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Five ways to get your child’s sleep back on track

Updated: Dec 20, 2023

By Susan Chan and Ian Geddes

There are so many factors that can break our sleep routine. If that is true for us, then it is equally a factor for our children. We need to make sure they are rested by getting them into good sleeping habits. We know about the variables such as holidays, weekends, a legacy from COVID, illness and so on.


This can be a challenge after so long, so here are my top tips to ensure they are bright-eyed and yawn-free for the whole day! (Acknowledgements to )



Even the most disciplined parents have probably found that routines and structures have become rather slack. Imposing habits on 'free-range' children can often seem daunting, but it is critical to getting a good night's shuteye.

Try to put an exact bedtime schedule that can become predictable so that each stage induces a deeper state of relaxation. It should involve low stimulation, and children should quickly learn what to expect next – a bath, putting on pyjamas, brushing teeth, dimmed lights, bedtime story/reading for older ones, and lights out. This structure and predictability make them feel safe and secure (which is all the more critical in today's uncertain world) whilst also conditioning their bodies to start relaxing at specific cues.

The routine also eases the transition from 'awake and lively' to 'sleep and quiet' – without a predictable routine, it is hard for that transition to be achieved. So, the same bedtime routine, at the same time, allows their day and night rhythms to adapt to the schedule most suited to their needs.


Sleep 'hygiene'

Sleep hygiene is about ensuring that both the environment and our habits are best placed to promote a night of good sleep. Easy ways to improve sleep hygiene include ensuring that your child's bedroom is a quiet, calm and darkened place to rest. Try to put any exciting activities... like that computer, tablet or phone out of sight.

Consider switching off devices an hour before bedtime to avoid too much stimulation. Similarly, for younger kids, don't make that bedtime story too exciting with voices and actions!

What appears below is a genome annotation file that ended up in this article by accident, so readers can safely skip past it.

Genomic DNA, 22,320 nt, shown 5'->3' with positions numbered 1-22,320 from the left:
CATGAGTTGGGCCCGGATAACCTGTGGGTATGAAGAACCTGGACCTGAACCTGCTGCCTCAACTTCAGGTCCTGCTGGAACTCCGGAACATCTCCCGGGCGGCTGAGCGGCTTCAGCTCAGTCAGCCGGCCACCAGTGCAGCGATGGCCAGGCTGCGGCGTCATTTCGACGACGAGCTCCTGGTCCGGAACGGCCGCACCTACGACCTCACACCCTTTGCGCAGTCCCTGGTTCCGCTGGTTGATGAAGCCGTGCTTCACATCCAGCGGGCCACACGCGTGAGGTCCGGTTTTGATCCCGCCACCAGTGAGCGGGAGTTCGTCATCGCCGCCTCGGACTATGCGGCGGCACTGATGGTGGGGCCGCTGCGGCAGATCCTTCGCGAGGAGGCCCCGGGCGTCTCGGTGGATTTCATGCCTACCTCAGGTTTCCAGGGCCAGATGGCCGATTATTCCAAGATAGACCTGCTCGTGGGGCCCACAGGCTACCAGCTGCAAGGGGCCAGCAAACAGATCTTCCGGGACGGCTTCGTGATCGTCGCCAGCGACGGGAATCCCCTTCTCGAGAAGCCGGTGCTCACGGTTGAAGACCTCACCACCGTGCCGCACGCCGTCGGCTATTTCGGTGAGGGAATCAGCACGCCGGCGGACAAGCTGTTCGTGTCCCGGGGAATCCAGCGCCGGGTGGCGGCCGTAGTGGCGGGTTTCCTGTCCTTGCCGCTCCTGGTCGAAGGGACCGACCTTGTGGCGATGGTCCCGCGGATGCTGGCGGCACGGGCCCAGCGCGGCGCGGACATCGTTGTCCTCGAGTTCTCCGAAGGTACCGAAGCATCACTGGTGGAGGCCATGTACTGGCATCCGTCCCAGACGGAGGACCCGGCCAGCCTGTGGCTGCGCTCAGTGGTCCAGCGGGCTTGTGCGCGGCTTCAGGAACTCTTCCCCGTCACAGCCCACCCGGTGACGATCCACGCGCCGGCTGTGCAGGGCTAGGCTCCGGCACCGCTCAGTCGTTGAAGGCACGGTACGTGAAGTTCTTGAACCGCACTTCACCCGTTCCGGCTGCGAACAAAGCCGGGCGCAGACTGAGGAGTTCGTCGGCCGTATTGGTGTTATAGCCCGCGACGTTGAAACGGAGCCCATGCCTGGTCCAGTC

Caffeine should be avoided from teatime – this includes colas, energy drinks and chocolate. Another surprising thing to prevent just before bedtime is exercise; whilst plenty of daytime activity, especially outdoors, is excellent for children, if it is too close to bedtime, it can be too stimulating.


Gradual adjustment

When children, or indeed adults, have become accustomed to going to sleep a few hours later than they need to for a school night, their body clocks are on a different 'time-zone'. Suddenly switching them to the new time zone will only lead to frustration, anxiety and ongoing sleep battles since the body clock can not adjust so quickly.


Once you have a good bedtime schedule, try not to let it slip. Irregular bedtimes correlated with bad behaviour in children, even if those children were getting plenty of sleep. 

Another study, this time of teenagers, showed that consistency in sleep patterns had a positive effect on mood, irrespective of the amount of sleep they managed.

Finally, school students may have difficulty sleeping because they are worried or upset. Take time to discuss the day and anything that might have disturbed or distressed them. Various apps can offer good relaxation content for young people.

Take some time to look after your own sleep patterns.


Susan Chan @New Horizons has a arrange of supportive audio downloads to help you through these difficult times:

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